MANILA, Philippines – You’ve heard about the impact of climate change on agriculture: not enough or too much rainfall, dry spells or intense typhoons significantly affect crop yields and livestock production. But did you know that agriculture also largely contributes to climate change? It’s a chicken-and-egg problem.
The agriculture sector accounts for 29% of the country’s greenhouse gas emissions – the second biggest share next to the energy sector’s, according to latest data. Greenhouse gases are the culprit behind climate change.
Agricultural emissions come in the form of methane and nitrous oxide, which are released whenever farmers use organic or chemical fertilizers in the production of rice, vegetables, and fruits. Food production and transportation also entail the use of fuel, which emits carbon dioxide when burned.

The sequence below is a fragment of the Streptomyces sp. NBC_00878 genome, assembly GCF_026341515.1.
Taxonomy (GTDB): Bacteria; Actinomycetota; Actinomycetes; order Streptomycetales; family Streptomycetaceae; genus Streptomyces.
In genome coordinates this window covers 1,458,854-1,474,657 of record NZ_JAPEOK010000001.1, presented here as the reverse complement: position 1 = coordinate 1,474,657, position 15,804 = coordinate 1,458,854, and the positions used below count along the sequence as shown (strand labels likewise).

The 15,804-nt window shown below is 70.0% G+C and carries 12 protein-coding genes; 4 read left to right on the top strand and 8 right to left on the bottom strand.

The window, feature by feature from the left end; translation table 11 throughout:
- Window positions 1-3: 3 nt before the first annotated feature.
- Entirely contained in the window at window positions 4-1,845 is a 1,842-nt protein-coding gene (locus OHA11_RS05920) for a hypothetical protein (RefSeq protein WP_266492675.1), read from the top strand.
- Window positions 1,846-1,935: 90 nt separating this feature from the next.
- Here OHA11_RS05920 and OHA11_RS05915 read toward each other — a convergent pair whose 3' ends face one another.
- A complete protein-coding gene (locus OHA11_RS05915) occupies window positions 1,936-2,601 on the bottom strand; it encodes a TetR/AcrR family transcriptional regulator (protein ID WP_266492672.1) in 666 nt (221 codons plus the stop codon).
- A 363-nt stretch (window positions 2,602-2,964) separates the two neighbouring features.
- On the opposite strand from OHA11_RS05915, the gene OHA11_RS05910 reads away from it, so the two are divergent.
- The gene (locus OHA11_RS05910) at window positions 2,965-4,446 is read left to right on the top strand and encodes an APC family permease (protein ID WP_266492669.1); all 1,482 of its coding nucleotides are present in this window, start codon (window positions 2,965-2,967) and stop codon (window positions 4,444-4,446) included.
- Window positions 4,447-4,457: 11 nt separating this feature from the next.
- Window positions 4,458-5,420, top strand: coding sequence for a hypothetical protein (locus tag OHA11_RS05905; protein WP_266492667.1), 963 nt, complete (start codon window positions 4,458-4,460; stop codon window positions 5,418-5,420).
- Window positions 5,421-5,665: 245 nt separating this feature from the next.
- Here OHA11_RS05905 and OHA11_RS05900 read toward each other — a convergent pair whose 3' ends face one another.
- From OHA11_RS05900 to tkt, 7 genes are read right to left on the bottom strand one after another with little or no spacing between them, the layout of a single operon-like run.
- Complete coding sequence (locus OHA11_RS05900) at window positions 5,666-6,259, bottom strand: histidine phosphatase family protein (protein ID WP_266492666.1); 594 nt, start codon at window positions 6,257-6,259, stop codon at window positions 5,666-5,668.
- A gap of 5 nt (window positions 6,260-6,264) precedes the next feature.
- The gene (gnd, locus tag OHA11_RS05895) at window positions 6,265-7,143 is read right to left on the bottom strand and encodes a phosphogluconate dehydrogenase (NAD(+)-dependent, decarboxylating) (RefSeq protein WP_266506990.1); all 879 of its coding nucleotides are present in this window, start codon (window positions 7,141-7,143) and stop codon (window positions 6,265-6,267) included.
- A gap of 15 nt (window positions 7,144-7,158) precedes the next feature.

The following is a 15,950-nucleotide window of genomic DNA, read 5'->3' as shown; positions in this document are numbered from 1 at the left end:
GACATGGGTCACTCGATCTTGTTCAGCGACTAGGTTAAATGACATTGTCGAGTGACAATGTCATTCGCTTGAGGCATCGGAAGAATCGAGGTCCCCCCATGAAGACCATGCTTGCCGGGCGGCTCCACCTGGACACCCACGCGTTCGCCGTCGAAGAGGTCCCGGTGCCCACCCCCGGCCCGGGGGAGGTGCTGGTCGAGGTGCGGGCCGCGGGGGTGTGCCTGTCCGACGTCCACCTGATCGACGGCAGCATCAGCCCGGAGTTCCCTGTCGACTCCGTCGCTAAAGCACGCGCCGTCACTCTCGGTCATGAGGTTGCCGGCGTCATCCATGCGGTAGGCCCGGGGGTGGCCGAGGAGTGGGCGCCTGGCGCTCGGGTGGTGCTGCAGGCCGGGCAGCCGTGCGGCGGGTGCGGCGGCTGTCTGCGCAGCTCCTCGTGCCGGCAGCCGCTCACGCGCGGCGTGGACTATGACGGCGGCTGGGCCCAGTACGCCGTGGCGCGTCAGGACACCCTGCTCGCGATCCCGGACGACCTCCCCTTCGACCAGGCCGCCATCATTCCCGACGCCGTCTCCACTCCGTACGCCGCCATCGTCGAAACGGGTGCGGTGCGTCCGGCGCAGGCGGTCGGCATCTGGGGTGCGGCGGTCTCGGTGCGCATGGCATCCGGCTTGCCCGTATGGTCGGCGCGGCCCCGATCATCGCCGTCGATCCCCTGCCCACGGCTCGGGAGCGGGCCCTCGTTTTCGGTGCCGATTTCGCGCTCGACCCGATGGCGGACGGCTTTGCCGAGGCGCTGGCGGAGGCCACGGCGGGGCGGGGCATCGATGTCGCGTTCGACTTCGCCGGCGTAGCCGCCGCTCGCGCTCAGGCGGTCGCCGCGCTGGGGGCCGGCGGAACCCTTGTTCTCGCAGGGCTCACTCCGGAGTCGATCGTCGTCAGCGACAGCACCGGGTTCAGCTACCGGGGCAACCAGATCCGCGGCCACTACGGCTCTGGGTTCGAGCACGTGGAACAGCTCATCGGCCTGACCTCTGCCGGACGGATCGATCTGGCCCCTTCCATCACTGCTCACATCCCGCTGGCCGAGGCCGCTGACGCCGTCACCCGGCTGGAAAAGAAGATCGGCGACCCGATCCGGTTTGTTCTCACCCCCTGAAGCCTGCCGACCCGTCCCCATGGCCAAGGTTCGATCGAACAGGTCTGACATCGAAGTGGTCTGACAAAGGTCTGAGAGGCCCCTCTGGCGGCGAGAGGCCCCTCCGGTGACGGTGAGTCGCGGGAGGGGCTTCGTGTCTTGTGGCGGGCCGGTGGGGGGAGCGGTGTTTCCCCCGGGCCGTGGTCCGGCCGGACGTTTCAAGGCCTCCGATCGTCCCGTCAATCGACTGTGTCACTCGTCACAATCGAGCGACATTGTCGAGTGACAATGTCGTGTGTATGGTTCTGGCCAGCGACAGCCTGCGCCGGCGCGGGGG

In the meantime, livestock such as cows and goats produce methane when they digest food.
While cutting emissions from the sector will help minimize climate change risks, it’s easier said than done.
The UN Development Programme (UNDP) explains why: “Agriculture is unique as it is directly related to food security and the livelihood of a large number of farmers.”
For instance, in 2015 alone, the Philippines produced 18.15 million metric tons of rice, which provided income to some 2 million farmers.
The UNDP therefore calls for a holistic approach in reducing emissions from the sector.
Check out the infographic below to know more about the problem and some ways to address it with minimal impact on livelihood and food production. – Rappler.com